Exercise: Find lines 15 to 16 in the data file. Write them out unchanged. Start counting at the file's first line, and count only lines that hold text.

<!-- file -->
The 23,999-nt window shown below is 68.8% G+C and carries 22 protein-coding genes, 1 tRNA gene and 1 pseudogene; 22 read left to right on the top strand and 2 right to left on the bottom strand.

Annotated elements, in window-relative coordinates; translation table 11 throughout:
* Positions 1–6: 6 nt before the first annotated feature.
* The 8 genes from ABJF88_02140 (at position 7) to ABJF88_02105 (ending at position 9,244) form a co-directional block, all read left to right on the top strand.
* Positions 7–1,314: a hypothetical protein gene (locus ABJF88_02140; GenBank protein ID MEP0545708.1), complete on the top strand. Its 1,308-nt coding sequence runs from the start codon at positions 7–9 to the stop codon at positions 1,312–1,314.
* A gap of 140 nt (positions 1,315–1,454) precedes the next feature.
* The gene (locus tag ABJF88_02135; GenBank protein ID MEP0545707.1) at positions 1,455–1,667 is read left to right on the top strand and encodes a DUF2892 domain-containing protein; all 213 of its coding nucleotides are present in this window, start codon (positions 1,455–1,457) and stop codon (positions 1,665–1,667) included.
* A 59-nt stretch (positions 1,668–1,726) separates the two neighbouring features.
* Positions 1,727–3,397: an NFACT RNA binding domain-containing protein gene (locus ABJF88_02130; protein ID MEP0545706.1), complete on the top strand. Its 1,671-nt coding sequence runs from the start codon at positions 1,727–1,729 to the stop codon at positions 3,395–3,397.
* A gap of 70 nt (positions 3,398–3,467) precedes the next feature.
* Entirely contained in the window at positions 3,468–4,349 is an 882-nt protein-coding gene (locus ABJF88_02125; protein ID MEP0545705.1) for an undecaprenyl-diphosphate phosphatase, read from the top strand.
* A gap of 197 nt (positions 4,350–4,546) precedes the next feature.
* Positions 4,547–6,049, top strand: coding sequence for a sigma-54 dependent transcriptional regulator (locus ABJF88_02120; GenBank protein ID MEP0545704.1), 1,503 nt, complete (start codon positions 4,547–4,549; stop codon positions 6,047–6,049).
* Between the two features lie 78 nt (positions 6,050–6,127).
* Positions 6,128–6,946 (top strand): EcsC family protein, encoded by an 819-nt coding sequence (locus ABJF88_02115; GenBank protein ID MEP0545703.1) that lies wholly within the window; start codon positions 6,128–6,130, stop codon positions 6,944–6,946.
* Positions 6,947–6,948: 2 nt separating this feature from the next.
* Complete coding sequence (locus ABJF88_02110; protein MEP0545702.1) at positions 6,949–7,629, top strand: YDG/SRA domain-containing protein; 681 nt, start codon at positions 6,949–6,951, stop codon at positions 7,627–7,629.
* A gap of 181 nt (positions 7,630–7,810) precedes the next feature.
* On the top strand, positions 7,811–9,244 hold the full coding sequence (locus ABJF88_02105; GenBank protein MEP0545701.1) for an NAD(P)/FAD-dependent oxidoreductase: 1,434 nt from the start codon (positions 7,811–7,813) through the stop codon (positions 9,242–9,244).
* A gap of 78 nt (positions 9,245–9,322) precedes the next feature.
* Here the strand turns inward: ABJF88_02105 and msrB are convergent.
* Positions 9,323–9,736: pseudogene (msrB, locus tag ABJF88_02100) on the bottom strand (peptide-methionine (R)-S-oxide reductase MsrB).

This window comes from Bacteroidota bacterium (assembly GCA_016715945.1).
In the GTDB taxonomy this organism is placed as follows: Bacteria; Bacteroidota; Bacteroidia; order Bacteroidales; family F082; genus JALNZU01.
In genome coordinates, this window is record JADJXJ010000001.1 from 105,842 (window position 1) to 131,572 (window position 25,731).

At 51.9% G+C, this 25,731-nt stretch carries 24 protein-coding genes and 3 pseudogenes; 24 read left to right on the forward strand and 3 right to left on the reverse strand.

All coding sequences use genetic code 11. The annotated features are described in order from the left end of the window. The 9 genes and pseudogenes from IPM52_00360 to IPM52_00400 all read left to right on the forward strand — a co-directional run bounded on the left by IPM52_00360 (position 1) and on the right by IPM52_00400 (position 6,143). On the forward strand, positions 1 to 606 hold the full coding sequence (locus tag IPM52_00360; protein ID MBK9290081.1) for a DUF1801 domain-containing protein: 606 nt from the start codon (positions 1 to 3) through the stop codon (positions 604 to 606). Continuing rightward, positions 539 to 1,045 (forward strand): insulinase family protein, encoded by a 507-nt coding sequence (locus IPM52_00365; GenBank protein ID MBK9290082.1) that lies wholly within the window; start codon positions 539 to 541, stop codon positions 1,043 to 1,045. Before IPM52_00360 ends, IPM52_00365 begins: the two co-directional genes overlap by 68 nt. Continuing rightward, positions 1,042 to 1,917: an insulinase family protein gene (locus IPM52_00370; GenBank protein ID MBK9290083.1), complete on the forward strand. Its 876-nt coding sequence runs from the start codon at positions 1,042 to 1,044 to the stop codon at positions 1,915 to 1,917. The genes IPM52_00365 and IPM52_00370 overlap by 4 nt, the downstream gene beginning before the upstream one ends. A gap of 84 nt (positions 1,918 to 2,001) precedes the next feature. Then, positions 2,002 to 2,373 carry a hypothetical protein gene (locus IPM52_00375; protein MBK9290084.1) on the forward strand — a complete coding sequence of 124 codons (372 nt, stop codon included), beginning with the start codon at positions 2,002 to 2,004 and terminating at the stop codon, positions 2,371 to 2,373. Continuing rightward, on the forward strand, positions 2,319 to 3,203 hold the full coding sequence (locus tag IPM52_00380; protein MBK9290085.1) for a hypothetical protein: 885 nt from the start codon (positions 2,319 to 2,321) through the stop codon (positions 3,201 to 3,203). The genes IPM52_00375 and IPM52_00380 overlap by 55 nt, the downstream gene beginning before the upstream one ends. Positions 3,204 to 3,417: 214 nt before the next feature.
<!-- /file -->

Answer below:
* Positions 6,128–6,946 (top strand): EcsC family protein, encoded by an 819-nt coding sequence (locus ABJF88_02115; GenBank protein ID MEP0545703.1) that lies wholly within the window; start codon positions 6,128–6,130, stop codon positions 6,944–6,946.
* Positions 6,947–6,948: 2 nt separating this feature from the next.